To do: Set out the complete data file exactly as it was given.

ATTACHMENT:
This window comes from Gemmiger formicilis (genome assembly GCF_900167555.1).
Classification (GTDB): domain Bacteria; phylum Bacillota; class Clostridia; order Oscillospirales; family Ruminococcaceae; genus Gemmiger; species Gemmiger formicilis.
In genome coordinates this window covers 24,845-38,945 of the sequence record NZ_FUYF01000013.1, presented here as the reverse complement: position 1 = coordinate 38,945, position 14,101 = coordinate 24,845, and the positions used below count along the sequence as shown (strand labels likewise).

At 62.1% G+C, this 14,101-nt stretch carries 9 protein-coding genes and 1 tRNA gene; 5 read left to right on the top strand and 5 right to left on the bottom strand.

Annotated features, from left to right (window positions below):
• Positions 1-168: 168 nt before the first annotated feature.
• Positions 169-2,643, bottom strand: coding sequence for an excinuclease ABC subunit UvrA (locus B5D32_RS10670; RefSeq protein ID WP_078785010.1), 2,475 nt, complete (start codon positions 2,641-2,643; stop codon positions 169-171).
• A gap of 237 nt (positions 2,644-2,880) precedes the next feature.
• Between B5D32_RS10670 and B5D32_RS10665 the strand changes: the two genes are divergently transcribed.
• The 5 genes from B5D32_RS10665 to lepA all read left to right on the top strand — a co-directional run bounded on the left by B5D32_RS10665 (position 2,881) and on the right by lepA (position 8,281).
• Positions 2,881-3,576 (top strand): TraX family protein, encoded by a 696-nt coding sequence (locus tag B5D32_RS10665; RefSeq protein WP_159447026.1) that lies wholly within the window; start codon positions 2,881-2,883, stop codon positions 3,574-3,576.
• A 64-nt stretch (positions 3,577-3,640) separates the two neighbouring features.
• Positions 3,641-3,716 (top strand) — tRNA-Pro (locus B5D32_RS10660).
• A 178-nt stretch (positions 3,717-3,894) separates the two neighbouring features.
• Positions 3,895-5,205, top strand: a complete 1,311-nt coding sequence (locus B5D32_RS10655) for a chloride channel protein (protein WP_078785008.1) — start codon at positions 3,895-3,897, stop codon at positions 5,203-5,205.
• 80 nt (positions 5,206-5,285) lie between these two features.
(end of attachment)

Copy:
This window comes from Gemmiger formicilis (genome assembly GCF_900167555.1).
Classification (GTDB): domain Bacteria; phylum Bacillota; class Clostridia; order Oscillospirales; family Ruminococcaceae; genus Gemmiger; species Gemmiger formicilis.
In genome coordinates this window covers 24,845-38,945 of the sequence record NZ_FUYF01000013.1, presented here as the reverse complement: position 1 = coordinate 38,945, position 14,101 = coordinate 24,845, and the positions used below count along the sequence as shown (strand labels likewise).

At 62.1% G+C, this 14,101-nt stretch carries 9 protein-coding genes and 1 tRNA gene; 5 read left to right on the top strand and 5 right to left on the bottom strand.

Annotated features, from left to right (window positions below):
• Positions 1-168: 168 nt before the first annotated feature.
• Positions 169-2,643, bottom strand: coding sequence for an excinuclease ABC subunit UvrA (locus B5D32_RS10670; RefSeq protein ID WP_078785010.1), 2,475 nt, complete (start codon positions 2,641-2,643; stop codon positions 169-171).
• A gap of 237 nt (positions 2,644-2,880) precedes the next feature.
• Between B5D32_RS10670 and B5D32_RS10665 the strand changes: the two genes are divergently transcribed.
• The 5 genes from B5D32_RS10665 to lepA all read left to right on the top strand — a co-directional run bounded on the left by B5D32_RS10665 (position 2,881) and on the right by lepA (position 8,281).
• Positions 2,881-3,576 (top strand): TraX family protein, encoded by a 696-nt coding sequence (locus tag B5D32_RS10665; RefSeq protein WP_159447026.1) that lies wholly within the window; start codon positions 2,881-2,883, stop codon positions 3,574-3,576.
• A 64-nt stretch (positions 3,577-3,640) separates the two neighbouring features.
• Positions 3,641-3,716 (top strand) — tRNA-Pro (locus B5D32_RS10660).
• A 178-nt stretch (positions 3,717-3,894) separates the two neighbouring features.
• Positions 3,895-5,205, top strand: a complete 1,311-nt coding sequence (locus B5D32_RS10655) for a chloride channel protein (protein WP_078785008.1) — start codon at positions 3,895-3,897, stop codon at positions 5,203-5,205.
• 80 nt (positions 5,206-5,285) lie between these two features.